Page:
As a half-Japanese/half-Caucasian American, I’m sitting there yesterday snacking on a package of dried seaweed (nori in Japanese), because – who doesn’t do that? And my kids are eating popcorn. I think to myself, I wonder if wrapping popcorn in the piece of nori would be delicious? Of course, I can’t get it to wrap like sticky rice would. I just kind of take a giant bite of nori and popcorn all at once. So I try it, and it is delish! I google it see if anyone else has come up with this idea before me. I see that a few companies already thought of this delicious concoction and are selling it for $45 per bag. Whoa! That is a lot more $$$ that a standard bag of popcorn. That is what we call innovation & differentiation, my friends. And when you have that, you can charge a price premium.

Innovation is critical in proposals. You can speak directly to your customers’ pain points through your innovation strategy. It’s also important to innovate after you win the program. Because if you try to tell an innovation story in your re-compete proposal, and you haven’t delivered that on the contract, it won’t be credible.

Idea #1: Diverse team

So let me ask you, do you ever struggle with innovation or, differentiation your proposals? If so, do you draw from a diverse team? When the team, particularly leadership are from very similar backgrounds and upbringings, it’s hard to get outside of the status quo. How do you ever expect to be innovative if you’re in an echo chamber of shared experiences? As I sit here, I can brainstorm a handful of aspects of other cultures to draw from and add to an innovation strategy and begin to implement immediately. How about you?

And there is historical precedence for this too. The Silk Road trade route stretched from Greece to China in the 1st and 2nd centuries BC and many innovations emerged from it, including gunpowder, the magnetic compass, the printing press, silk, mathematics, ceramic and lacquer crafts.

When I lived in Japan, they actually understood the importance of cultural exchange and I believe that is an important aspect to their success as innovators. The Japanese were trying to share their culture with the world, and the Japan Exchange & Teaching (JET) Program I participated in demonstrated that — investing tax payer yen in thousands of teachers from all over the English-speaking world to teach in Japanese public schools and work in local government. When I worked for the Mayor’s office in the City of Takikawa, Japan, they hosted 2 separate delegations from Pakistan and Malawi to teach them about Japanese industries, systems, and culture, and we also learned from them.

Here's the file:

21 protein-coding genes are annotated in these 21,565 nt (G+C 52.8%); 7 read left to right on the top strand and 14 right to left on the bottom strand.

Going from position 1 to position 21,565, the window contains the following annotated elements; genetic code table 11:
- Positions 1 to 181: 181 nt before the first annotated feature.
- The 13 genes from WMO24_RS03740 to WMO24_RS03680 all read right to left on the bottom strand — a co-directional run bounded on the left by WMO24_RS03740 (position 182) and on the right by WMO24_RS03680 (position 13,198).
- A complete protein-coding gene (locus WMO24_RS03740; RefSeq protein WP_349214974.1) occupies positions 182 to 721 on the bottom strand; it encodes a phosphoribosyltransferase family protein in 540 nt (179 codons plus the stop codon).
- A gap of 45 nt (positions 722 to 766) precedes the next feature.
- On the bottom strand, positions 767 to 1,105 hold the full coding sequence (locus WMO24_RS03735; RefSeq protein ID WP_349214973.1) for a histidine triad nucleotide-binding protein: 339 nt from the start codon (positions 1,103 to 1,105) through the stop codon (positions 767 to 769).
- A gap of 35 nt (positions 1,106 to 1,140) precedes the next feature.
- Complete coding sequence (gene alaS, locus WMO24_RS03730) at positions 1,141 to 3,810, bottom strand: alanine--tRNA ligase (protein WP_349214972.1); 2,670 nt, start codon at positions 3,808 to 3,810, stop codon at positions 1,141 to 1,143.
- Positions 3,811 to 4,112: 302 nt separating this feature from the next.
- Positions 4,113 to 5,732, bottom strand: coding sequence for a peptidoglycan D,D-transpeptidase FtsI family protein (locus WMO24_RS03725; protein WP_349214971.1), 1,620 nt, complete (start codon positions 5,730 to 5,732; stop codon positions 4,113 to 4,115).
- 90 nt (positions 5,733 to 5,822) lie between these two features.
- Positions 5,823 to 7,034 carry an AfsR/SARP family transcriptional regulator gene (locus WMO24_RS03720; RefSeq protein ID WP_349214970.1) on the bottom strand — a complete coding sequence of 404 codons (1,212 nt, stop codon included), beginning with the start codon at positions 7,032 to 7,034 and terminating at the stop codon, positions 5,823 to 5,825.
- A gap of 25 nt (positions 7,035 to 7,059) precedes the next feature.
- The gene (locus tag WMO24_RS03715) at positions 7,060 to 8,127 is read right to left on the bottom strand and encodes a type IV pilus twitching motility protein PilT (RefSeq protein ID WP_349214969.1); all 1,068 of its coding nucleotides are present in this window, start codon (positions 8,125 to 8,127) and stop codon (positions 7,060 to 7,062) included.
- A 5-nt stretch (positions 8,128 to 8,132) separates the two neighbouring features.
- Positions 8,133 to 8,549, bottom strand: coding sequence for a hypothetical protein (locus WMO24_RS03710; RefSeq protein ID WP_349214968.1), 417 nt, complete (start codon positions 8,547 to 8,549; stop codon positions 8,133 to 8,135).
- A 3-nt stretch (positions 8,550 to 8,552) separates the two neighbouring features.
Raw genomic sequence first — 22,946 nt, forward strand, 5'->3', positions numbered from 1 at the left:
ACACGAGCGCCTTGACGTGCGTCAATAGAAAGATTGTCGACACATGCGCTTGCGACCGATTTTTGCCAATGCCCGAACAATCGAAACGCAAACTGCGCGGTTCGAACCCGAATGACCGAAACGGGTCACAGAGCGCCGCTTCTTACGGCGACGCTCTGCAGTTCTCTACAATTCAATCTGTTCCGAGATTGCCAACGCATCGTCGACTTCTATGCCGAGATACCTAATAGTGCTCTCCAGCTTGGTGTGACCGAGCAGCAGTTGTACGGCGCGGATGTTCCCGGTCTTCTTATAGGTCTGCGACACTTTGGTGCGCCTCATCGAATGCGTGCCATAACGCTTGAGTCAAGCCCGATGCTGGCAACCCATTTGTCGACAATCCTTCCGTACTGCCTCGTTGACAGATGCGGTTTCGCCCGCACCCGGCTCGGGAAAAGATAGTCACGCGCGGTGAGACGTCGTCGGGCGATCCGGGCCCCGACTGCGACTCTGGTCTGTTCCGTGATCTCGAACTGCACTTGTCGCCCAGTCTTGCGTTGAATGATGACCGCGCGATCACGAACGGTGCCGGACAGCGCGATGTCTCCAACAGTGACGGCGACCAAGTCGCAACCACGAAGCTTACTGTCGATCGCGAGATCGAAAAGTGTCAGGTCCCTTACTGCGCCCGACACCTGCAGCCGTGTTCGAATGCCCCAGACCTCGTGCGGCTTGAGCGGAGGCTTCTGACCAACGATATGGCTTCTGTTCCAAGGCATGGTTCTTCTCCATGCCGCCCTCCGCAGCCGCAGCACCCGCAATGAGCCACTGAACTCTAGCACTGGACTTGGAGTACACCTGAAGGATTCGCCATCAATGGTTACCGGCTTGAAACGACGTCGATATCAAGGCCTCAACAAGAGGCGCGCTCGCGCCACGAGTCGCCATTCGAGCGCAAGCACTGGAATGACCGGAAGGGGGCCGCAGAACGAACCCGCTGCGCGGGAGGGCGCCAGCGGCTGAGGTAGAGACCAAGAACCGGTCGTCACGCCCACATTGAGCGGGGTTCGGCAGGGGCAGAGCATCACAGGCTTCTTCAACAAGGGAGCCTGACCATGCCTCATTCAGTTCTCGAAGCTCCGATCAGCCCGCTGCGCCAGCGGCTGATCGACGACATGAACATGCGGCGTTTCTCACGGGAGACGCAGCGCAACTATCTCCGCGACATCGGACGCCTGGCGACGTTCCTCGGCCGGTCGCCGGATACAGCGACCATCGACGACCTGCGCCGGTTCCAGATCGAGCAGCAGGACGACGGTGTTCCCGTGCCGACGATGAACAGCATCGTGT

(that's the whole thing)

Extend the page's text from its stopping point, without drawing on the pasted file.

Our customers come from diverse backgrounds and they’re craving innovation. Are you drawing from a diverse team so that you can bring your customers the most out-of-the-box solutions?

Idea # 2: Diverse industries

Want to hear my 2nd practice I use as part of my secret weapon to being innovative and an “idea machine”?

Not only do I draw from a diverse set of PEOPLE to generate innovative ideas. I also draw innovative ideas from DIVERSE INDUSTRIES — not just the one I’m in. I seek inspiration for innovation in my solutions from industry-leading brands with strong differentiation and see how I can apply their “secret sauce” to what I’m doing. As one example, read up on the Ritz Carlton’s renowned customer service one day. What can you glean from their model and apply as an innovation to the way you’re currently delivering customer service?

One extremely interesting open source framework for fostering innovation and creating “intrepreneurs” inside of a company is called Kickbox. Definitely check this out. If we did this within one of my companies, I would be all over it!

Idea #3: Culture of innovation

There are 2 main types of innovation:

1) Continuous, iterative improvement and

2) Disruptive innovation.

I’m mainly referring to the former, but definitely look into both types! I’m a mere baby in the field of innovation, admittedly. If you want to learn from the best of the best on innovation, I’ll refer you to Clayton Christensen, specifically his book: The Innovator’s Solution.

But the last thing I want to leave you with is this. Most people think innovation is all about process and ideas — and all you need is to understand the process, or learn some new methodology, in order to come up with innovative ideas, and be innovative. And I get why you believe this, because that is the belief being peddled in the HBR case studies and the glossy business books. But if it were just about replicating a process and other company’s successes, why is “being innovative” so elusive? Shouldn’t we all be able to read a book, or learn a process and instantly be innovative? Well clearly that isn’t true. Because it seems only the top 1% of companies really get it. We all know that innovation comes from an internal belief that there is a better way to do things, which eventually turns into an idea. Unfortunately the person with that idea is a human. Humans have deep fears of being rejected, or deemed inadequate. So unless that person is able to overcome their fear, that innovative idea will live forever inside of the mind, and never see the light of day. So if you want innovation, you must create a culture where you empower people to speak up about their ideas of how to do things better, and eliminate the fear of rejection, failure, or judgment. And if you don’t do that, you’re killing innovation in your organization and ceding work to your competition.